Unlike many accomplished artists, Kaniecki seems to still enjoy testing and honing his manual skills. This willingness to commit himself to rote exercises belies his real attitude toward art, which is a belief in passionate self-expression. Again, a musical analogy comes to mind to explain this balance; he is a visual jazz expressionist who is willing to master the basic skills in order to use and manipulate them in his own impromptu creations.

This improvisation explains the wide range of Kaniecki’s art. He claims that he gets bored specializing in subject matter or mediums, but the truth is, his abilities allow him to explore so many possibilities that little time passes before a new idea calls to him and he follows that path.

In addition to raw talent and honed skills, Kaniecki has freedom to pursue his inspiration in art. By choice, he is not attempting to make a living as an artist. In part, he doesn’t want to be limited to producing what other people ask for. He recalls from his days as an industrial designer the frustration of setting aside your own artistic interests in order to create what is expected of you. The other reasons why he chooses not to pursue the business side of art is that he is simply, “so in love with the things I create.”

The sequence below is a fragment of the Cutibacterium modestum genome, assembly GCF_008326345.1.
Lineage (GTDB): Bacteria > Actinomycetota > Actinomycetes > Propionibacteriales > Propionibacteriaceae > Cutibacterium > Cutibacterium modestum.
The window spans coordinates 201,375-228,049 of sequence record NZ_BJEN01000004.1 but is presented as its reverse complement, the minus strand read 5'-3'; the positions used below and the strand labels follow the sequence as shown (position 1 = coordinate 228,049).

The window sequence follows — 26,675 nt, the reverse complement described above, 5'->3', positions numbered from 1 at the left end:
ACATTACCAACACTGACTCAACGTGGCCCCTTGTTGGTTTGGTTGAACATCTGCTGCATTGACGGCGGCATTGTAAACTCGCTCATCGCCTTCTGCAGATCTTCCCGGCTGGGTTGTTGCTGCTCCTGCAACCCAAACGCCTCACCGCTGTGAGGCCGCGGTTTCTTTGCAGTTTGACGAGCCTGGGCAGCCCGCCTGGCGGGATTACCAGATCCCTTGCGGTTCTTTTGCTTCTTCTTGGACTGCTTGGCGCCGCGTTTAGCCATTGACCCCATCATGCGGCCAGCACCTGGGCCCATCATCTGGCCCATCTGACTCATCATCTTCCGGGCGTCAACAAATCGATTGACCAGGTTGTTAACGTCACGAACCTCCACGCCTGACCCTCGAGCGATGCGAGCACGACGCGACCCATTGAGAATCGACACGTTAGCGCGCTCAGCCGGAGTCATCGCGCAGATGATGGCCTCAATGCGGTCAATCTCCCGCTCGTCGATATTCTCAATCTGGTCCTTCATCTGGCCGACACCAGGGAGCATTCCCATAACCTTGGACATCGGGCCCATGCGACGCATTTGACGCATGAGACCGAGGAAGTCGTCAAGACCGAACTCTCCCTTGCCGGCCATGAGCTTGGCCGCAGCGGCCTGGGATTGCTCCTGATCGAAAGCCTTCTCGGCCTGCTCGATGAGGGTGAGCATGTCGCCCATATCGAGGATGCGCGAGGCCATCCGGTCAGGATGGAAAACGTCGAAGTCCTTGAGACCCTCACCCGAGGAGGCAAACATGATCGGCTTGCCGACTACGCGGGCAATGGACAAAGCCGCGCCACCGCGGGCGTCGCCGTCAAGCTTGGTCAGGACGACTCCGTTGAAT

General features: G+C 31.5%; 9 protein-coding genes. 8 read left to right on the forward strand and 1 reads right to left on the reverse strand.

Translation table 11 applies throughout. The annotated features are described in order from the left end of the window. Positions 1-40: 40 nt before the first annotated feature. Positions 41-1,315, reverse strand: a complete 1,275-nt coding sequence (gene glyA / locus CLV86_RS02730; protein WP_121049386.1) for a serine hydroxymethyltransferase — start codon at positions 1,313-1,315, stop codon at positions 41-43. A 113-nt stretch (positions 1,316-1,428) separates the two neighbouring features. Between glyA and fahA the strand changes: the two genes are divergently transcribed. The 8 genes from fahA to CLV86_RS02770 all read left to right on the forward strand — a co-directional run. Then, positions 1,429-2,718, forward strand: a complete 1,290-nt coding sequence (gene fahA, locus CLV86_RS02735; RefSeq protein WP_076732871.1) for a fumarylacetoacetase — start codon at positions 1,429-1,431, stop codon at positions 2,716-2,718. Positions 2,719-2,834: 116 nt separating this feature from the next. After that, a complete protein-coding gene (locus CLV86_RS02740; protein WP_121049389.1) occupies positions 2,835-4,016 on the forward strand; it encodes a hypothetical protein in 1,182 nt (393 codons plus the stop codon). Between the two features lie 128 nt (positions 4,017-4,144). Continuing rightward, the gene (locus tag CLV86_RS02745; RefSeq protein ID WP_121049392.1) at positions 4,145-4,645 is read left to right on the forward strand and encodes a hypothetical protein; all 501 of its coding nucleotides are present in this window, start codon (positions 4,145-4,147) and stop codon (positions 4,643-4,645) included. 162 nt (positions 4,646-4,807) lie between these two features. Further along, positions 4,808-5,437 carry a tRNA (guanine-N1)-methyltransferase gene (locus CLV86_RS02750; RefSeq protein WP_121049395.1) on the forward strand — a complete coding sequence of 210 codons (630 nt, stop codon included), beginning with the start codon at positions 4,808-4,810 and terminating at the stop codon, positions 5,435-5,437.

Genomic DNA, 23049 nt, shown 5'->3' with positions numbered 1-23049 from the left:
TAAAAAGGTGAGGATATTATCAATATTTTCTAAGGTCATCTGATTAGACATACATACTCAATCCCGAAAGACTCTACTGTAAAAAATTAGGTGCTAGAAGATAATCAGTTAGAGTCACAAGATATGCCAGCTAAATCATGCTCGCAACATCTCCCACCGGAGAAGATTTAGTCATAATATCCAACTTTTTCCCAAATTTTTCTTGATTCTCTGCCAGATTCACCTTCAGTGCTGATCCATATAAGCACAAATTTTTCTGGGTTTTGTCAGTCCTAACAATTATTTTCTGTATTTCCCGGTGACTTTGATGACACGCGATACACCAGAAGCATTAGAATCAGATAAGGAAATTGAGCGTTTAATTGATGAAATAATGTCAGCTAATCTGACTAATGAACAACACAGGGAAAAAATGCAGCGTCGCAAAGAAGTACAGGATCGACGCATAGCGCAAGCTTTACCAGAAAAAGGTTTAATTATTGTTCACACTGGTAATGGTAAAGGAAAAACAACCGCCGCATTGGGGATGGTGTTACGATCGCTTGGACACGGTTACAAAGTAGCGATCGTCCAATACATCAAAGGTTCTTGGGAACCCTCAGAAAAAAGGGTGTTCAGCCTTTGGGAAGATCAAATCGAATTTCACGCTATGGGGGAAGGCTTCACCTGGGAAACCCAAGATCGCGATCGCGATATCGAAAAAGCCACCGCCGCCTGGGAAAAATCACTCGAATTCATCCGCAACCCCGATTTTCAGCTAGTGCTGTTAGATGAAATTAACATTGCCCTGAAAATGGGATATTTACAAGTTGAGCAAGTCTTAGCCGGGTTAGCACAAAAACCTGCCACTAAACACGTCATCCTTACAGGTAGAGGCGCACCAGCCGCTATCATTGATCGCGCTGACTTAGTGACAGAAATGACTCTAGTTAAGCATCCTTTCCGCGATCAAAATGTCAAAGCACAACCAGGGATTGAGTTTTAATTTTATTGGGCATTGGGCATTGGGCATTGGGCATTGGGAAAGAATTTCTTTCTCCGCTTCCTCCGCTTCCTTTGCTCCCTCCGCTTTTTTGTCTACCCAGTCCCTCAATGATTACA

The possibility of exploring so many visual ideas keeps Kaniecki excited and passionate about art.
His interest in art extends beyond producing it to thinking about the process. Freddie describes him as “a bit of an art philosopher,” and proof of this lies in a seven-step process entitled “The Artist’s Path” that he uses to define the creative process.

He has also become an integral part of Moab’s burgeoning artist community. He has joined the board of the Moab Arts and Recreation Center (MARC) and has helped create the Artists Alliance, a group that is promoting this town as an art destination.


"Creation"